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[The Malaysia Insight] Farming gains ground in the city

THE notion that farming is an activity that requires a huge land area has been clearly debunked as urban farming gains ground among Malaysian city dwellers.

In the heart of Kuala Lumpur, Wong Min Lik has co-founded Moutou Art Space on the rooftop of a building at Lorong Panggong. 

The 35-year-old Wong said the rooftop was empty space before they took over in December last year. Today, it has a bar and a garden which brimming with fresh vegetables and herbs such as lemongrass, ginger, mint, lemon, passionfruit, and bitter gourd.

Co-founder of Moutou Art Space Wong Min Lik tending to the garden on the rooftop of a building at Lorong Panggong. – The Malaysian Insight pic, November 26, 2017.
Co-founder of Moutou Art Space Wong Min Lik tending to the garden on the rooftop of a building at Lorong Panggong. – The Malaysian Insight pic, November 26, 2017.

"This is the first time we tried (growing a garden). This is a new experience, growing an edible garden in this city area," said Wong, who didn’t have any prior farming experience.

The full-time artist said the idea to grow their own garden was prompted by concerns about pesticide contamination. 

Wong said the produce they gain from the garden is currently used for their own consumption, but they are eventually planning to distribute to communities around their area. 

"We hope to influence others to do this, because the more people joining the initiative, the better for the environment," she said.

Growing interest

CityFarm Malaysia, a company specialising in indoor and vertical farming using the hydroponics method, said that demand for their hydroponic kits has increased almost tenfold since the company launched last year.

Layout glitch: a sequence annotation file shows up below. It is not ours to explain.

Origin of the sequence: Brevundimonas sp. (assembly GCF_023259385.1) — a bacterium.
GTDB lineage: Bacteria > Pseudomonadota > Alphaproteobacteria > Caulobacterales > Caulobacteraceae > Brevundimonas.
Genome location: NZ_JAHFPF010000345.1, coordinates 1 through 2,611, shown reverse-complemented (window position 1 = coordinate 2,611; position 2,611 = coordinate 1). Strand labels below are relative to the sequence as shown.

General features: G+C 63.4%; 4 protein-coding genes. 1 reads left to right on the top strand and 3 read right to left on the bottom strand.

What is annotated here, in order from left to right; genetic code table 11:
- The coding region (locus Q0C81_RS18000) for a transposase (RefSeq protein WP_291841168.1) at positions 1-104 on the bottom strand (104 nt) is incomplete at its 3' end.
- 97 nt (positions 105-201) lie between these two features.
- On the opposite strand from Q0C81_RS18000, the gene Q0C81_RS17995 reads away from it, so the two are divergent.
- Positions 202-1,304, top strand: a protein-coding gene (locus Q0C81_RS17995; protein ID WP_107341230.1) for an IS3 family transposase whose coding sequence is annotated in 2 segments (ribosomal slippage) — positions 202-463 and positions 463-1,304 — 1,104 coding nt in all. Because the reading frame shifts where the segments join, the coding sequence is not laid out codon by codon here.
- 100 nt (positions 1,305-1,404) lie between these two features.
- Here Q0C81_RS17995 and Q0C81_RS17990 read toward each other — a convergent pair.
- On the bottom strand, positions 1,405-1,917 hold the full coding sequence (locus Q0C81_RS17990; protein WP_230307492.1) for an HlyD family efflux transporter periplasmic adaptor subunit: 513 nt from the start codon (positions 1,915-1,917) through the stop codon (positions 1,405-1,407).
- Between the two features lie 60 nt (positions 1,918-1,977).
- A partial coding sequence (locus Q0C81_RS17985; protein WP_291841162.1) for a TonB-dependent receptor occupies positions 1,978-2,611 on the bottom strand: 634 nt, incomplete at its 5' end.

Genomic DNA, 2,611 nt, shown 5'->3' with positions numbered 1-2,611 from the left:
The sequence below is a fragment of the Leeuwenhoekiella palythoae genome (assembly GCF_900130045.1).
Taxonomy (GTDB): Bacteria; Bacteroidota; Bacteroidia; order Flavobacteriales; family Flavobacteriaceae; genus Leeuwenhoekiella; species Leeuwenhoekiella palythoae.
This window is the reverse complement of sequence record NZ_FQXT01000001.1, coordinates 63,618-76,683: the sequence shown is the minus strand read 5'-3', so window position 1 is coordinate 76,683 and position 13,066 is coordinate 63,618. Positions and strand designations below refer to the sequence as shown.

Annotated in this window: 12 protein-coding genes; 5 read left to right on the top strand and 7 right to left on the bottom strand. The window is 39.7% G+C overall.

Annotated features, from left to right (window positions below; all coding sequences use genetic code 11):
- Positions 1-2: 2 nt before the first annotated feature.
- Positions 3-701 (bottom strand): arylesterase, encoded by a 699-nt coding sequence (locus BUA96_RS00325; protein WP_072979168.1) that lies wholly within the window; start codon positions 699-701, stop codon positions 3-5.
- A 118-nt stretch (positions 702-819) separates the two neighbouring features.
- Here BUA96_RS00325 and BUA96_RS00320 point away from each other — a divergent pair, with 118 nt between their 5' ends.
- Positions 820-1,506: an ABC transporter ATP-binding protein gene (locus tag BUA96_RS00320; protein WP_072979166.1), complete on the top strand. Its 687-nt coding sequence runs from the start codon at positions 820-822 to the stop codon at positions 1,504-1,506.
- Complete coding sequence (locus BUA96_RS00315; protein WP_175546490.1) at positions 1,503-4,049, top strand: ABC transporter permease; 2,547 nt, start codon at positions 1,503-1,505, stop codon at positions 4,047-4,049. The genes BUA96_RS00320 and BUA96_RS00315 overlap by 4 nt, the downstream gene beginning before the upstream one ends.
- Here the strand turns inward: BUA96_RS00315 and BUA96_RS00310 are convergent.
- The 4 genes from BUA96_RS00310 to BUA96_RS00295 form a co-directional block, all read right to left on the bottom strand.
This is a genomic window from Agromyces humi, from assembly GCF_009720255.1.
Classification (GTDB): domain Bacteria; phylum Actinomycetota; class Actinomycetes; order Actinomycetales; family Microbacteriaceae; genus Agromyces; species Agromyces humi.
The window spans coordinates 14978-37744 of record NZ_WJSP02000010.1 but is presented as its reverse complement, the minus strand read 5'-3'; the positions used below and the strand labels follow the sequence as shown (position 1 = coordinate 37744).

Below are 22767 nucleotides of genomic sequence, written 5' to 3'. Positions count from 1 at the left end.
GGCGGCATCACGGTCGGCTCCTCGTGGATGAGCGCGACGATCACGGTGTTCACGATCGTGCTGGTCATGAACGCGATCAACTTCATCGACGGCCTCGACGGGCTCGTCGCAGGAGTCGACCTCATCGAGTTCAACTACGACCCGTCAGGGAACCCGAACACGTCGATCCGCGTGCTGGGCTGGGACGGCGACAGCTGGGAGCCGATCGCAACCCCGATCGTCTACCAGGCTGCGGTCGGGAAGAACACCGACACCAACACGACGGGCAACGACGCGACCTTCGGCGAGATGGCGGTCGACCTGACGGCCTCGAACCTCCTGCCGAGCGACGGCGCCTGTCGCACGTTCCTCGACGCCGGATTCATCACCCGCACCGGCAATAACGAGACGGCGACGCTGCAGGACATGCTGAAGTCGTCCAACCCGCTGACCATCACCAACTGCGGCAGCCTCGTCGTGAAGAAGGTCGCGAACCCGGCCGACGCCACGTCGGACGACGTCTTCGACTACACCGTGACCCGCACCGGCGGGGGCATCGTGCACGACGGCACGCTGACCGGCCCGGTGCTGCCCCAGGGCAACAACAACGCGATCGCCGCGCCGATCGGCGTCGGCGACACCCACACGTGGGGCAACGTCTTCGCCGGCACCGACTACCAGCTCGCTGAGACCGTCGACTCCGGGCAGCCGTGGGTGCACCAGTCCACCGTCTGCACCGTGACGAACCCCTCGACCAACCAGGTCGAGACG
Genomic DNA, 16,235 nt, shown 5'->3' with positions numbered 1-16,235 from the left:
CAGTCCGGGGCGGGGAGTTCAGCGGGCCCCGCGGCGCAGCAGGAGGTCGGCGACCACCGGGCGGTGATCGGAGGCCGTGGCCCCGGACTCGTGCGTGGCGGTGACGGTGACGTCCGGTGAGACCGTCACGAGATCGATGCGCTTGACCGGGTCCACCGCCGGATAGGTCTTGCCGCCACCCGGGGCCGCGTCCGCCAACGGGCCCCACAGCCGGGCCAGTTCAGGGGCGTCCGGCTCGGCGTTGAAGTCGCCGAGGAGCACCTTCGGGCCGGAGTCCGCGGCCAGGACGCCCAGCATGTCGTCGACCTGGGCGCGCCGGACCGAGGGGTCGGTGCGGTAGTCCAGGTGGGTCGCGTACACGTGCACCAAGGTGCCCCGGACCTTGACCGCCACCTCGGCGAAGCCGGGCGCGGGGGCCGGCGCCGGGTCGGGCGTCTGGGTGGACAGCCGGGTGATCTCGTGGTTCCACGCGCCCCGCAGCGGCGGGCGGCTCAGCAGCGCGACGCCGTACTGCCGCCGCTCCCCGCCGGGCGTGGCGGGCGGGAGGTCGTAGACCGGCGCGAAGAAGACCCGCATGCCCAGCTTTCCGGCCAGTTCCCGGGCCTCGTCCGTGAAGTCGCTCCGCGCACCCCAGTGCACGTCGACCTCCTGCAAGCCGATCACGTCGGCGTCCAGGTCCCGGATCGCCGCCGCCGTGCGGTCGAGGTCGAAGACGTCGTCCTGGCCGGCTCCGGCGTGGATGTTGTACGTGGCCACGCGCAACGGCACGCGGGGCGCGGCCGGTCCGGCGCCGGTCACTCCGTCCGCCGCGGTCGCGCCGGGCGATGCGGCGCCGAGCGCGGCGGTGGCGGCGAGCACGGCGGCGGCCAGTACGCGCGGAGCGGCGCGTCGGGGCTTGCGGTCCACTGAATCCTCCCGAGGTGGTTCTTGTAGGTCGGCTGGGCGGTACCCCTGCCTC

Run by engineering graduates Looi Choon Beng, Johanson Chew, and Jayden Koay, CityFarm was borne out of a hobby for the trio, who whose gardening kits are priced from RM13.90 for a beginner’s kit to a few thousand ringgit.

City Farm marketing director Looi Choon Beng, an engineering graduate, says the rising interest in urban farming may be due to greater health awareness as well as concerns over food shortages. – The Malaysian Insight pic by Kamal Ariffin, November 26, 2017.
City Farm marketing director Looi Choon Beng, an engineering graduate, says the rising interest in urban farming may be due to greater health awareness as well as concerns over food shortages. – The Malaysian Insight pic by Kamal Ariffin, November 26, 2017.

Looi, 28, said the public’s rising interest in urban farming could be due to greater health awareness as well as growing concerns over food shortages as the world population increases. 

"All these factors will contribute to need for urban farming. Indoor farming promotes high utilisation of land. 

"This will help to sustain the world in the future. Somebody needs to do this thing now, or else we will not be ready for a possible crisis in the future," he said, adding that the company also holds urban farming courses. 

To address the lack of space and soil in the city, Plant Cartridge has come up with an ingenious method for city folk to grow their own vegetables without the need for any land.

The company has come up with a cartridge that acts as the growing medium for seeds. Essentially, growers need only to water the cartridge which contains nutrients and seeds, and watch their “farm” grow.

"Soil has three functions which are to hold the root so the plant doesnt fall, to retain water, and to house bacteria that will provide nutrients to the plant,” said company CEO Channing Liang.

"If you can replace these three functions, you don't need soil," Liang told The Malaysian Insight.

Food sustainability

Environmental consultant Eats, Shoots and Roots believe that urban farming is a trend that is here to stay.

The key to sustaining the interest is education and support, and the group does not only provide gardening courses and workshops, it also  helps to design gardens for city dwellers with with limited land space. 

Strategy director Beatrice Yong said they have built 30 to 35 gardens since they started in 2012. 

"I think food plays a very big part of taking care of your family so naturally you see people turning lawns into gardens," said Yong. 

Yong, who grows spinach, sweet potato, chilli, and brinjal in her own garden, said having a personal garden at home does not only ensure the plants are safe to be consumed but also reduces one's spending. 

"I think it's (urban farming) a trend but it's not going to die anytime soon.

“It will become a need in the future due to increasing prices of produce and other factors such as general health scares. People will prefer to grow their own food." – November 26, 2017.

Original Article: https://www.themalaysianinsight.com/s/24561/